Saturday 7pm found me dressed to my own expectations of the night. A pair of blue skinny jeans, an off shoulder top and a pair of sleek old school rubber shoes.
“Good to go, good to slay and good for the most vigorous acts for the night, courtesy of Wizkid.” I said to myself before the mirror before I dashed out.
I met my mum on my way down at the staircase.
“Is that how you are going to that place?” Realise she even didn’t even want to mention the place.
Kwani how am I dressed?” The last thing I wanted to hear was instructions on how to dress for the night of my life.
“Don’t you have a jacket?”
I would have protested, but it was not worth the time.
Wewe unataka kutuchelewesha!” Tony, the only guy amongst us said.
“Ah! Mum made me go back for this stupid leather jacket.” I said as I shut the door of the Uber.
Lisa, the eldest of my cousins began rubbing it in, “Aw you’re still mummy’s toto.”
They all laughed.
“So where are we going?”
“Ever been to Tribeka?” Lisa asked.
“Welcome to the adults club. So a toast to the newest adult in the universe.” Miranda said as she raised a glass of dark-red wine that I can’t recall the name.
Jiharibu sasa!
“Cheers girl.”
“Maisha ni yako.”
“Life is short.”
“You’re only eighteen once.”
The gang of adults who are my cousins’ friends, all elated gave me a toast.
I also gave mine, “To growing up!” After they chuckled, “To growing up!”
If that was what wine tasted like, then I wanted to live on wine alone.
Not for long however, not for any longer than that night.
Laughter and mouthing by the help of wine set the moods for the night, all the way upto the KICC.
The grounds shook as if trying to bounce and centrifuge everyone under the cloud of wildness and fun. The loud music was already inviting the shake-able parts of my not eight figure and not one figure sized body. It is just the size that I heard the droolers I came across say, “Ako there, si mbaya…” “Kitu size yake…” “Ameweza kiplani.” “Msupah uko ndani ya ndani…” Whatever all that means.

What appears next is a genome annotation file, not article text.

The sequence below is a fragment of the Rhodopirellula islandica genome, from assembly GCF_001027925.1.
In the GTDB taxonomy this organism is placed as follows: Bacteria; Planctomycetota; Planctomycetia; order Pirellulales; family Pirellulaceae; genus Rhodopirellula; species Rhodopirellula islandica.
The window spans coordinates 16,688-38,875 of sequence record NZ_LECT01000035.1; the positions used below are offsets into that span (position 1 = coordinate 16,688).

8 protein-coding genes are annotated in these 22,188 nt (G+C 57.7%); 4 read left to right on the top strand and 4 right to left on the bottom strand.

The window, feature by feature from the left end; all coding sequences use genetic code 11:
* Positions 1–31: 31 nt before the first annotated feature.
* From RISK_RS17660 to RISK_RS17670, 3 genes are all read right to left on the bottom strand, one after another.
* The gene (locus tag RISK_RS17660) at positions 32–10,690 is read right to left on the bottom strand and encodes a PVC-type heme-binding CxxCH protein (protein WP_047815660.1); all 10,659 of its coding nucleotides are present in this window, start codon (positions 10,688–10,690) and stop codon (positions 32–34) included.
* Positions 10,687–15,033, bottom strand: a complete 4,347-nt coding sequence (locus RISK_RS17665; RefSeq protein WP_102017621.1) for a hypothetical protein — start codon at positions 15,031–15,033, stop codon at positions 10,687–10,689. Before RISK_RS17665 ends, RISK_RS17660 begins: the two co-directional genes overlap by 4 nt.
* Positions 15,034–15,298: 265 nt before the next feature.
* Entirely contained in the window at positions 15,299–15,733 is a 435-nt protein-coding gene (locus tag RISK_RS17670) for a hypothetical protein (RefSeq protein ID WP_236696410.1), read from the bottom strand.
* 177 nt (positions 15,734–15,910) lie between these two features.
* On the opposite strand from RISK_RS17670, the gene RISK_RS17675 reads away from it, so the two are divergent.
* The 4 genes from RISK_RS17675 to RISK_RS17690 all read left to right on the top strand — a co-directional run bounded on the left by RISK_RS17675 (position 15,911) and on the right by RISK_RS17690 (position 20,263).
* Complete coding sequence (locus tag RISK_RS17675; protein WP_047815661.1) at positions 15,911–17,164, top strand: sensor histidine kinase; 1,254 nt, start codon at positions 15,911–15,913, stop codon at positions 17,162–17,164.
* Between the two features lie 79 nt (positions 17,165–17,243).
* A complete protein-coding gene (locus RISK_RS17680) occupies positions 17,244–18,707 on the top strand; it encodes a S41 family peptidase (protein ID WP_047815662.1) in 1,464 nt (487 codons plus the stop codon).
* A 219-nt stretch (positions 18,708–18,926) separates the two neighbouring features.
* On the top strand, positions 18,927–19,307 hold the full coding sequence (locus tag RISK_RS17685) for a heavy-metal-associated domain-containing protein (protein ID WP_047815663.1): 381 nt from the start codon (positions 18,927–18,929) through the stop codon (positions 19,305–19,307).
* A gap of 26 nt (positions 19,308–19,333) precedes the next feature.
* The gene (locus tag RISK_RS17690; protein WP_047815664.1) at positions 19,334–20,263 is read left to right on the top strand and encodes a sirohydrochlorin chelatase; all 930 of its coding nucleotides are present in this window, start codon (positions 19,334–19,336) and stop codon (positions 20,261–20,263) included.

All manner of mjangos were present on the grounds. Some came for the love of one of Africa’s top artistes, some came to widen their circle, some to replace their exes, others to jump off the friend zone, some to taste from the plate that that side of the world has to offer, some to show off what their mama gave them, some to hustle for the meals to come, some to escape the realities of life through the power of the smoke stick and lucrative deception of the bottle, others to take advantage of those who go beyond their limits of sobriety- and some came to mark a checkpoint in their lives with a baptism of all those prospective reasons there is to attend the event.
I had the notion that I could go wild for only this one night since I had my elder cousins to take care of me and hold me when I trip, maybe. Yes, they did that, but only for a fraction of the night.
I was young, wild at last and finally free. For once there was nothing to care about in life. The only thing that couldn’t grant me freedom was gravity. I was this close to walking on air though. Or did I? Because as the night grew from younger to young, I did two booze bottles. I bet I didn’t finish either. Nothing else got my attention apart from the music and the bottle.
I hanged around my cousins and their friends who got divided into cliques later. It must have seemed like I looked new to that life because what happened afterwards was to my judgement, as a result of a series of shows of naivety.
The chain of everything going well began to break when I left my bottle on a table without anyone to watch it. I came back and took it again for there was still a high place in my own world that I was yet to get to. Aside from that I needed company.